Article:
Neurology News

FDA approves new treatment for adults with migraine

The U.S. Food and Drug Administration today approved Ubrelvy (ubrogepant) tablets for the acute (immediate) treatment of migraine with or without aura (a sensory phenomenon or visual disturbance) in adults. Ubrelvy is not indicated for the preventive treatment of migraine. It is the first drug in the class of oral calcitonin gene-related peptide receptor antagonists approved for the acute treatment of migraine.

“Migraine is an often disabling condition that affects an estimated 37 million people in the U.S.,” said Billy Dunn, M.D., acting director of the Office of Neuroscience in the FDA’s Center for Drug Evaluation and Research. “Ubrelvy represents an important new option for the acute treatment of migraine in adults, as it is the first drug in its class approved for this indication. The FDA is pleased to approve a novel treatment for patients suffering from migraine and will continue to work with stakeholders to promote the development of new safe and effective migraine therapies.”

Migraine headache pain is often described as an intense throbbing or pulsating pain in one area of the head. Additional symptoms include nausea and/or vomiting and sensitivity to light and sound. Approximately one third of individuals who suffer from migraine also experience aura shortly before the migraine. An aura can appear as flashing lights, zig-zag lines, or a temporary loss of vision. Migraines can often be triggered by various factors including stress, hormone changes, bright or flashing lights, lack of food or sleep and diet. Migraine is three times more common in women than in men and affects more than 10% of people worldwide.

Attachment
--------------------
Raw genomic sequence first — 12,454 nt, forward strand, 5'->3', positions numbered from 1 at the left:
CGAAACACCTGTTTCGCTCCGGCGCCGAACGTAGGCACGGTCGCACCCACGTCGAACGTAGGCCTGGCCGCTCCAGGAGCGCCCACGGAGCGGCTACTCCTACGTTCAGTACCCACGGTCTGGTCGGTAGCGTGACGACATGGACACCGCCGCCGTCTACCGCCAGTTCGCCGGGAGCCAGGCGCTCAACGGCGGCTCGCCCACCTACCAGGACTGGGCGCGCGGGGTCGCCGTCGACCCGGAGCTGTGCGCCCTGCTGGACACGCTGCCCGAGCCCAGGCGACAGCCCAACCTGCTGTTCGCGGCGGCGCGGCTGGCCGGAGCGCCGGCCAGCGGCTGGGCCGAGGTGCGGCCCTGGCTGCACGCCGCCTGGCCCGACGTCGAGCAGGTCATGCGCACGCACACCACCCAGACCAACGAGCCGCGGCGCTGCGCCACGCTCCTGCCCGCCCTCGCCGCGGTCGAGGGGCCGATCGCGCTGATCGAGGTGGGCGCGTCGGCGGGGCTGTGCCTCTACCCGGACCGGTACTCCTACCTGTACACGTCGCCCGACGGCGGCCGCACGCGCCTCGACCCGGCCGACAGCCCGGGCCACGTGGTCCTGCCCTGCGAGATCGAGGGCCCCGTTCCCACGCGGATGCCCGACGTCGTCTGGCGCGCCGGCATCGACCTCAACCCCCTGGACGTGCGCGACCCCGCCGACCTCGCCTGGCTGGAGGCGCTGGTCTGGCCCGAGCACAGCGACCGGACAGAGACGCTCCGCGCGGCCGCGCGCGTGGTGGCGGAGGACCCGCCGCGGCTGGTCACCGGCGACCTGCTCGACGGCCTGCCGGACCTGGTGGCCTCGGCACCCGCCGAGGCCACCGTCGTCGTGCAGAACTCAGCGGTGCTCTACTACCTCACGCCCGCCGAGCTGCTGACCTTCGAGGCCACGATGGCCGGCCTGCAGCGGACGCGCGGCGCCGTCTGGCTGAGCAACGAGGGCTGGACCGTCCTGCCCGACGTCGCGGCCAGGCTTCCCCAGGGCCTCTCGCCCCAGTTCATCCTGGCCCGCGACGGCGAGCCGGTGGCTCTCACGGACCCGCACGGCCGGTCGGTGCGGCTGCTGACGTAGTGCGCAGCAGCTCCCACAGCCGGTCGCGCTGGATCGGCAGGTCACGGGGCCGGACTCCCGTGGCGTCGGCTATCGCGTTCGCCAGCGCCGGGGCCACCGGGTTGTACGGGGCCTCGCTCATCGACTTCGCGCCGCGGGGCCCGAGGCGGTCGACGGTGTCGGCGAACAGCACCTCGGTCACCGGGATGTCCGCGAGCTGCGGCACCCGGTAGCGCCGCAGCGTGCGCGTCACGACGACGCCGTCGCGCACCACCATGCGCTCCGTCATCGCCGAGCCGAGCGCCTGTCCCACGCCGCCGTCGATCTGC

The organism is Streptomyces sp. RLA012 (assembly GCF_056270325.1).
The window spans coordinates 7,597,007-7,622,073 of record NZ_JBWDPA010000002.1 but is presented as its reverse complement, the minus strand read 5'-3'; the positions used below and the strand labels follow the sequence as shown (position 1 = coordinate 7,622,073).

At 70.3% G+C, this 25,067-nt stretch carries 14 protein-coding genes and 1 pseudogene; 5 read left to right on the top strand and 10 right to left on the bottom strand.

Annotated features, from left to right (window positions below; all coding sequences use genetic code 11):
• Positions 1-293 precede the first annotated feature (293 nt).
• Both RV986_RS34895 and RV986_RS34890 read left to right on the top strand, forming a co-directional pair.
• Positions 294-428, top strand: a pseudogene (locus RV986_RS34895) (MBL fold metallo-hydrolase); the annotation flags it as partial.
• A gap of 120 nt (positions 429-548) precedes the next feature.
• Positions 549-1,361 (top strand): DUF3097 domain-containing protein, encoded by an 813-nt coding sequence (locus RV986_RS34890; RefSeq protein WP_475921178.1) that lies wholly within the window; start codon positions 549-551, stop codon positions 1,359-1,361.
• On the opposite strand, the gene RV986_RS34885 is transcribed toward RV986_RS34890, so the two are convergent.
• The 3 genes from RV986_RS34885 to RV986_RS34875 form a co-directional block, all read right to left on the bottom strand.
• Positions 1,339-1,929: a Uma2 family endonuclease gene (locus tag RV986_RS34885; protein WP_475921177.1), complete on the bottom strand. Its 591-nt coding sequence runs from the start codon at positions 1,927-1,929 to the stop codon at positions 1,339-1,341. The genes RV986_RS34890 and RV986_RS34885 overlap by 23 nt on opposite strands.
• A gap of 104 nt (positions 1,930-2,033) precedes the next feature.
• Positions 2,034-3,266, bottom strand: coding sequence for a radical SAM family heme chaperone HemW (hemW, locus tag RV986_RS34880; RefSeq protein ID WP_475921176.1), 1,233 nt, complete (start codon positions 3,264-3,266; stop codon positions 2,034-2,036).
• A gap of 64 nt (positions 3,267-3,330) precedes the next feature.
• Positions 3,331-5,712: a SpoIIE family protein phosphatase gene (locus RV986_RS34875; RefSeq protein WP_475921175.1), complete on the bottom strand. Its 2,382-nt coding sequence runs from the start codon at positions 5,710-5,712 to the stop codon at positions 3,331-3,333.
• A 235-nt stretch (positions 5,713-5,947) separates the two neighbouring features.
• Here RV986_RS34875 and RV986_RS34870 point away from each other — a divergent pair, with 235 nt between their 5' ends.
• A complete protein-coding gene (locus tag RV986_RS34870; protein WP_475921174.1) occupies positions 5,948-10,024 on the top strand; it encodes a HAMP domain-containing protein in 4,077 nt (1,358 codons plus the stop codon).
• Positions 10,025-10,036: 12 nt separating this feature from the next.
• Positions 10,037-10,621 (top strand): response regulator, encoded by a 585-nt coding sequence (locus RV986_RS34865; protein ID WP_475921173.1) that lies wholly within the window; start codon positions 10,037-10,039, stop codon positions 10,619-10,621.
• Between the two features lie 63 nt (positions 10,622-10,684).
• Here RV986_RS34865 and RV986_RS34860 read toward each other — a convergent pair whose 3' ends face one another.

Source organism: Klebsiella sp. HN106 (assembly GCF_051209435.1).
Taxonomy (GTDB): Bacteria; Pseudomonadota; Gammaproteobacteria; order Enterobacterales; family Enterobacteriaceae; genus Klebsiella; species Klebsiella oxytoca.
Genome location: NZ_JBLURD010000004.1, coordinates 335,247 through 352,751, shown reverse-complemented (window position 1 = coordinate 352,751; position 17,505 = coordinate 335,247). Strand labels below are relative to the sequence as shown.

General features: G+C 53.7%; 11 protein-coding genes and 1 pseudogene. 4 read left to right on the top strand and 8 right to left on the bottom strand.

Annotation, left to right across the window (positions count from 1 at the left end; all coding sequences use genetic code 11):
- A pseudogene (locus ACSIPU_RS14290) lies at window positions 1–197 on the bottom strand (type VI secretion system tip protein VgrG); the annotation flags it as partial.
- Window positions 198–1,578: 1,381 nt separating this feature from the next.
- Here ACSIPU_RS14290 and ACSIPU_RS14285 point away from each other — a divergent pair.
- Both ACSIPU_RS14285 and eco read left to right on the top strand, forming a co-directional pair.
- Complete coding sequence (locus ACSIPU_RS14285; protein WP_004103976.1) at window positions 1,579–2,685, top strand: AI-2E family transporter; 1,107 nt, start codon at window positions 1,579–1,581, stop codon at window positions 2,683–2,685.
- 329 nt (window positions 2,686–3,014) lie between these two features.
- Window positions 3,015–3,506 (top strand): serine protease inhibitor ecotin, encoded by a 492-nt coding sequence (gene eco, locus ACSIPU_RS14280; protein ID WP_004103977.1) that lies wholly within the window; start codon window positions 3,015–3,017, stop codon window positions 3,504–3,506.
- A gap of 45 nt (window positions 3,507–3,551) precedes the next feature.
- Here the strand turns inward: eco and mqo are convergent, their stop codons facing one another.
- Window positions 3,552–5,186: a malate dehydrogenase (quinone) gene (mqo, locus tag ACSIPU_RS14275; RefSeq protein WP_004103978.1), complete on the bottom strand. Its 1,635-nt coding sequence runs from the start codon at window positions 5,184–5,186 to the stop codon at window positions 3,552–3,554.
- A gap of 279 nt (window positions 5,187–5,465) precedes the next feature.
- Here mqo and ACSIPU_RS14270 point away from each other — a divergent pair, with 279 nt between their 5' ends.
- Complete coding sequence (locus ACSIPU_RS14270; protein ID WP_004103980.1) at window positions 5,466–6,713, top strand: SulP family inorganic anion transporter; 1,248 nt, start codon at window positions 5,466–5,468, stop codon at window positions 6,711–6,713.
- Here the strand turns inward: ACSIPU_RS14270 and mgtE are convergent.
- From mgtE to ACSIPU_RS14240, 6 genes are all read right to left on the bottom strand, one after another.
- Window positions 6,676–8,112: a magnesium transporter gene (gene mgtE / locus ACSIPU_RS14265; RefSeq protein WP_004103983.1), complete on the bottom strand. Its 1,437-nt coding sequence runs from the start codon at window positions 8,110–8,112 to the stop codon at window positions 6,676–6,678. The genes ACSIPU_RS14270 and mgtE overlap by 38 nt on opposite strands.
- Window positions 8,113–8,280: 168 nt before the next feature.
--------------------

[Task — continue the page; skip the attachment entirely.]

The effectiveness of Ubrelvy for the acute treatment of migraine was demonstrated in two randomized, double-blind, placebo-controlled trials. In these studies, 1,439 adult patients with a history of migraine, with and without aura, received the approved doses of Ubrelvy to treat an ongoing migraine. In both studies, the percentages of patients achieving pain freedom two hours after treatment (defined as a reduction in headache severity from moderate or severe pain to no pain) and whose most bothersome migraine symptom (nausea, light sensitivity or sound sensitivity) stopped two hours after treatment were significantly greater among patients receiving Ubrelvy at all doses compared to those receiving placebo. Patients were allowed to take their usual acute treatment of migraine at least two hours after taking Ubrelvy. 23% of patients were taking a preventive medication for migraine.

The most common side effects that patients in the clinical trials reported were nausea, tiredness and dry mouth. Ubrelvy is contraindicated for co-administration with strong CYP3A4 inhibitors.

The FDA granted the approval of Ubrelvy to Allergan USA, Inc.

The FDA, an agency within the U.S. Department of Health and Human Services, protects the public health by assuring the safety, effectiveness, and security of human and veterinary drugs, vaccines and other biological products for human use, and medical devices. The agency also is responsible for the safety and security of our nation’s food supply, cosmetics, dietary supplements, products that give off electronic radiation, and for regulating tobacco products.

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